Immortal Planet is not the friendliest of games. Funnily enough, though, most of this is feeling. On leaving a session, I was surprised to note that three loops around the first hub, combined with two deaths (one my fault, one due to somehow dashing off a cliff to my death when I’d intended to push someone else off the opposite cliff) took around 20 minutes. It felt like a lot longer, not least because while the game has sound (and some quite meaty sounds for the weapons too), it doesn’t have music, per se. Snatches, here and there, like when you die, but mostly, it’s silent, with that tromp tromp tromp tromp tromp of walking around the main punctuation for a lot of the time.

Eventually, I got used to the combat, which involves being as risk averse as humanly possible, and taking advantage of the fact that the enemies’ charge attacks are, for the most part, easily dodged, and well telegraphed. Now, I mention being risk averse, and you may be saying “Dark Souls also encourages risk aversion” , but this is not quite true. It involves calculated risk. While a single loop around the first area and level up purely into Strength (Damage) will ensure two of the first three enemy types will be chumps (Taking around 5-10 minutes) , the third enemy type (and the first boss) will punish you heavily for a mistake, and no, there is no option to just level up. You can level up and rest, resetting all enemies and any items you may have found beyond your basic allotment, or you can not level up. Bosses have multiple health bars, and, despite the fact it doesn’t actually take all that long to play, the grind and seeming slow pace makes it feel much longer than it is.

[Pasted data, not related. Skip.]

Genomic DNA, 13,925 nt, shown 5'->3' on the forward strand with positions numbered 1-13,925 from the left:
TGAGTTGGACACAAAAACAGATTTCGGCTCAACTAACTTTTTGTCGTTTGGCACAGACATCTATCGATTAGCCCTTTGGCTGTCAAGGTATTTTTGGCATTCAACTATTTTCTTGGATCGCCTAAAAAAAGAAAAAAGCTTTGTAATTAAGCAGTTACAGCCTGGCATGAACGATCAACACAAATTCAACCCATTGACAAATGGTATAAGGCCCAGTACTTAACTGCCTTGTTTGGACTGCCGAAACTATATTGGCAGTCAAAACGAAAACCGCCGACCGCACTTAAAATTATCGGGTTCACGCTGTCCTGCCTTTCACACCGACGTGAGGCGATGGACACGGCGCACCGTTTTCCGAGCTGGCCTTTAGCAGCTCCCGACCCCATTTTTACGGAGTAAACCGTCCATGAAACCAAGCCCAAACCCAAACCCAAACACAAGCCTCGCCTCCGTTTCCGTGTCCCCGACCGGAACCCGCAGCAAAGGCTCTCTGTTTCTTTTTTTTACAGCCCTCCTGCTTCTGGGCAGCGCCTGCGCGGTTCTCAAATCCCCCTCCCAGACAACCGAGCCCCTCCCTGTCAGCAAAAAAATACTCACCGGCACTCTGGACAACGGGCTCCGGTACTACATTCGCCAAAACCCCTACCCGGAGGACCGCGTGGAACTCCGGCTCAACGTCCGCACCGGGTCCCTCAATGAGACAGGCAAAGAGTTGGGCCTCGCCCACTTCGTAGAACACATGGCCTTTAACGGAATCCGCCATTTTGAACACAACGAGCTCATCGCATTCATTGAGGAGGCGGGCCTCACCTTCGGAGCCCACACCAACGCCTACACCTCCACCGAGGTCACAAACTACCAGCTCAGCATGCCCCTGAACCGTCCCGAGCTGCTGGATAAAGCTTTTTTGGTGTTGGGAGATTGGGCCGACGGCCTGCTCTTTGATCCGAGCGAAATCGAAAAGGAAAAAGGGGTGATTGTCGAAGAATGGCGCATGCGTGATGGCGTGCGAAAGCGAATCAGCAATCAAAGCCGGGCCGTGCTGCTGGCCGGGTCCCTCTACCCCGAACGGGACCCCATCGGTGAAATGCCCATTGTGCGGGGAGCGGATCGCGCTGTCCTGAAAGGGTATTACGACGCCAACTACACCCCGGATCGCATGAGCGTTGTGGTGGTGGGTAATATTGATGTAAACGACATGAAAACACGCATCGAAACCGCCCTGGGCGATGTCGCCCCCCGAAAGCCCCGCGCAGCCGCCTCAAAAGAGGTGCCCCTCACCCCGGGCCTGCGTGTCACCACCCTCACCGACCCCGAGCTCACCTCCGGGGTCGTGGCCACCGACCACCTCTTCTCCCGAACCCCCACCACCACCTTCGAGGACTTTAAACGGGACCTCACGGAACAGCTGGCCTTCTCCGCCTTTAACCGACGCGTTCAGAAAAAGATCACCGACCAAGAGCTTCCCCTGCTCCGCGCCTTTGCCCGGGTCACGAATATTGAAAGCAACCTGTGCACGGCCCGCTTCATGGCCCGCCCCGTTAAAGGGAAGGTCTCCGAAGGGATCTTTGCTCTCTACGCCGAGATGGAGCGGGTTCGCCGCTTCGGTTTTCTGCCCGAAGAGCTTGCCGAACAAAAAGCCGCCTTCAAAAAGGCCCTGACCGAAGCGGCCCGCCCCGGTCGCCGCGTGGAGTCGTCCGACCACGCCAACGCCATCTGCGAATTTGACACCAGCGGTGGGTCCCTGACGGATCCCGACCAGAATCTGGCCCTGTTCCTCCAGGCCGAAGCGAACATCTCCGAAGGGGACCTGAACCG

This exchange will take only a few seconds, but at this point, he’s already dead. If I’d misjudged, it would be *me* who was close to death.